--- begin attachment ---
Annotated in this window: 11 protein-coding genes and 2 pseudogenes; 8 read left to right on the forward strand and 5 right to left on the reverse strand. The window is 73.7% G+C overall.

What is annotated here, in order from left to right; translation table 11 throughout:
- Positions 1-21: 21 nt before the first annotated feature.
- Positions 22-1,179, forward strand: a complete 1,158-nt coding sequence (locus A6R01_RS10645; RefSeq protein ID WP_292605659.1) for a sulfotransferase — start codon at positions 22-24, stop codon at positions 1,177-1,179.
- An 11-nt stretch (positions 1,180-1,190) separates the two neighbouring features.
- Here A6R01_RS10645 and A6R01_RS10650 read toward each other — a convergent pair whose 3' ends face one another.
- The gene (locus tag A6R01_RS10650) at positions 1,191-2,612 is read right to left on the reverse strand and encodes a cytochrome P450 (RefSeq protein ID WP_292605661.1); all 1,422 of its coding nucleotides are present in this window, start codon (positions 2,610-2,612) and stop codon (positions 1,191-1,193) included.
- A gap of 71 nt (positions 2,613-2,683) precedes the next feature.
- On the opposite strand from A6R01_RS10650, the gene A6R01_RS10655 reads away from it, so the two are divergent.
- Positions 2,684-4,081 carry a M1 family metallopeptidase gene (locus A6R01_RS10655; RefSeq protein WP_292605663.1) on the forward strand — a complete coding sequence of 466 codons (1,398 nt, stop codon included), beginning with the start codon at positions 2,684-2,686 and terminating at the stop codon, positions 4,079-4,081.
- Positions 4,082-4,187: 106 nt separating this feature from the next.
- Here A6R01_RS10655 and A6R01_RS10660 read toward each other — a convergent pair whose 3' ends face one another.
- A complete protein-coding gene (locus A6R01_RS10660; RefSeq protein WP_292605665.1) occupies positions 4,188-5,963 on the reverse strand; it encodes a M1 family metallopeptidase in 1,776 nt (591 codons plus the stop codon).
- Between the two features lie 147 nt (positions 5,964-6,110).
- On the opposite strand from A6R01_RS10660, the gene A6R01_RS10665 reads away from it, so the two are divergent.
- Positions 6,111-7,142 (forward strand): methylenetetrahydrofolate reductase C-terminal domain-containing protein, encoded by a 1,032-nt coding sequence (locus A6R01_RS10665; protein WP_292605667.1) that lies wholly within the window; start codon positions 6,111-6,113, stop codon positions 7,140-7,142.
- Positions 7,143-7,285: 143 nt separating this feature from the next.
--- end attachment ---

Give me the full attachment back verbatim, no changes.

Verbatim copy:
Annotated in this window: 11 protein-coding genes and 2 pseudogenes; 8 read left to right on the forward strand and 5 right to left on the reverse strand. The window is 73.7% G+C overall.

What is annotated here, in order from left to right; translation table 11 throughout:
- Positions 1-21: 21 nt before the first annotated feature.
- Positions 22-1,179, forward strand: a complete 1,158-nt coding sequence (locus A6R01_RS10645; RefSeq protein ID WP_292605659.1) for a sulfotransferase — start codon at positions 22-24, stop codon at positions 1,177-1,179.
- An 11-nt stretch (positions 1,180-1,190) separates the two neighbouring features.
- Here A6R01_RS10645 and A6R01_RS10650 read toward each other — a convergent pair whose 3' ends face one another.
- The gene (locus tag A6R01_RS10650) at positions 1,191-2,612 is read right to left on the reverse strand and encodes a cytochrome P450 (RefSeq protein ID WP_292605661.1); all 1,422 of its coding nucleotides are present in this window, start codon (positions 2,610-2,612) and stop codon (positions 1,191-1,193) included.
- A gap of 71 nt (positions 2,613-2,683) precedes the next feature.
- On the opposite strand from A6R01_RS10650, the gene A6R01_RS10655 reads away from it, so the two are divergent.
- Positions 2,684-4,081 carry a M1 family metallopeptidase gene (locus A6R01_RS10655; RefSeq protein WP_292605663.1) on the forward strand — a complete coding sequence of 466 codons (1,398 nt, stop codon included), beginning with the start codon at positions 2,684-2,686 and terminating at the stop codon, positions 4,079-4,081.
- Positions 4,082-4,187: 106 nt separating this feature from the next.
- Here A6R01_RS10655 and A6R01_RS10660 read toward each other — a convergent pair whose 3' ends face one another.
- A complete protein-coding gene (locus A6R01_RS10660; RefSeq protein WP_292605665.1) occupies positions 4,188-5,963 on the reverse strand; it encodes a M1 family metallopeptidase in 1,776 nt (591 codons plus the stop codon).
- Between the two features lie 147 nt (positions 5,964-6,110).
- On the opposite strand from A6R01_RS10660, the gene A6R01_RS10665 reads away from it, so the two are divergent.
- Positions 6,111-7,142 (forward strand): methylenetetrahydrofolate reductase C-terminal domain-containing protein, encoded by a 1,032-nt coding sequence (locus A6R01_RS10665; protein WP_292605667.1) that lies wholly within the window; start codon positions 6,111-6,113, stop codon positions 7,140-7,142.
- Positions 7,143-7,285: 143 nt separating this feature from the next.